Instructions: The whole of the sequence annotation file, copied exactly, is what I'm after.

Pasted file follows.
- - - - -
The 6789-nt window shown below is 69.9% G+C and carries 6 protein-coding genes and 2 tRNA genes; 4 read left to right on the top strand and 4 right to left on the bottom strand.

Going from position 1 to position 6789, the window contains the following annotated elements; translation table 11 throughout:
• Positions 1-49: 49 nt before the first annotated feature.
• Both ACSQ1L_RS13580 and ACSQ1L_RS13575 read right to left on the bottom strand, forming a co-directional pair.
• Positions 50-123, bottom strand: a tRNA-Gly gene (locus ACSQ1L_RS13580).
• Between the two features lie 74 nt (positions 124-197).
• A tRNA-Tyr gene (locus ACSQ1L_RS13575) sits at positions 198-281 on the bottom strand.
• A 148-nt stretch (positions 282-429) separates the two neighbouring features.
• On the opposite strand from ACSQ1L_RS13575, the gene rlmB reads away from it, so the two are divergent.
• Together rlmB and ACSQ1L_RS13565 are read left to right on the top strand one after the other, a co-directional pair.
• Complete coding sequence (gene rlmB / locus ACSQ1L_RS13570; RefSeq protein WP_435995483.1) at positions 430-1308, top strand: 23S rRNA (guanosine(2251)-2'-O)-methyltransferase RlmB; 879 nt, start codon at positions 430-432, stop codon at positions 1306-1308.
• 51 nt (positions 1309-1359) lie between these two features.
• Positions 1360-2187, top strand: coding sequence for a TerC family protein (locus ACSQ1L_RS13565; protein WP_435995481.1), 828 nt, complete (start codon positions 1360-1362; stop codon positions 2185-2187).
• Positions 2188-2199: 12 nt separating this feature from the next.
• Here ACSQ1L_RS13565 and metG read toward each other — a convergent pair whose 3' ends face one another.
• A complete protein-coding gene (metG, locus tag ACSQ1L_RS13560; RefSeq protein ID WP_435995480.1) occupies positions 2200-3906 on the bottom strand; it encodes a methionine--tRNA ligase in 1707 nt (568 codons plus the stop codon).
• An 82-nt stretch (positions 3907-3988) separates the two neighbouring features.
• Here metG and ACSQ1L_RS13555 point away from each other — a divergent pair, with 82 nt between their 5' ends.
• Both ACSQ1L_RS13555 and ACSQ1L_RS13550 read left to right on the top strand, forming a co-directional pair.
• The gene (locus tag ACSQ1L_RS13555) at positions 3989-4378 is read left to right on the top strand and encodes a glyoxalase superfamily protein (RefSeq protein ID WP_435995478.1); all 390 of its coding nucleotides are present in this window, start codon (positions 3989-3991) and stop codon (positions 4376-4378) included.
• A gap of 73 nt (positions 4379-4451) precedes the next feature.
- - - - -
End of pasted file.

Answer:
The 6789-nt window shown below is 69.9% G+C and carries 6 protein-coding genes and 2 tRNA genes; 4 read left to right on the top strand and 4 right to left on the bottom strand.

Going from position 1 to position 6789, the window contains the following annotated elements; translation table 11 throughout:
• Positions 1-49: 49 nt before the first annotated feature.
• Both ACSQ1L_RS13580 and ACSQ1L_RS13575 read right to left on the bottom strand, forming a co-directional pair.
• Positions 50-123, bottom strand: a tRNA-Gly gene (locus ACSQ1L_RS13580).
• Between the two features lie 74 nt (positions 124-197).
• A tRNA-Tyr gene (locus ACSQ1L_RS13575) sits at positions 198-281 on the bottom strand.
• A 148-nt stretch (positions 282-429) separates the two neighbouring features.
• On the opposite strand from ACSQ1L_RS13575, the gene rlmB reads away from it, so the two are divergent.
• Together rlmB and ACSQ1L_RS13565 are read left to right on the top strand one after the other, a co-directional pair.
• Complete coding sequence (gene rlmB / locus ACSQ1L_RS13570; RefSeq protein WP_435995483.1) at positions 430-1308, top strand: 23S rRNA (guanosine(2251)-2'-O)-methyltransferase RlmB; 879 nt, start codon at positions 430-432, stop codon at positions 1306-1308.
• 51 nt (positions 1309-1359) lie between these two features.
• Positions 1360-2187, top strand: coding sequence for a TerC family protein (locus ACSQ1L_RS13565; protein WP_435995481.1), 828 nt, complete (start codon positions 1360-1362; stop codon positions 2185-2187).
• Positions 2188-2199: 12 nt separating this feature from the next.
• Here ACSQ1L_RS13565 and metG read toward each other — a convergent pair whose 3' ends face one another.
• A complete protein-coding gene (metG, locus tag ACSQ1L_RS13560; RefSeq protein ID WP_435995480.1) occupies positions 2200-3906 on the bottom strand; it encodes a methionine--tRNA ligase in 1707 nt (568 codons plus the stop codon).
• An 82-nt stretch (positions 3907-3988) separates the two neighbouring features.
• Here metG and ACSQ1L_RS13555 point away from each other — a divergent pair, with 82 nt between their 5' ends.
• Both ACSQ1L_RS13555 and ACSQ1L_RS13550 read left to right on the top strand, forming a co-directional pair.
• The gene (locus tag ACSQ1L_RS13555) at positions 3989-4378 is read left to right on the top strand and encodes a glyoxalase superfamily protein (RefSeq protein ID WP_435995478.1); all 390 of its coding nucleotides are present in this window, start codon (positions 3989-3991) and stop codon (positions 4376-4378) included.
• A gap of 73 nt (positions 4379-4451) precedes the next feature.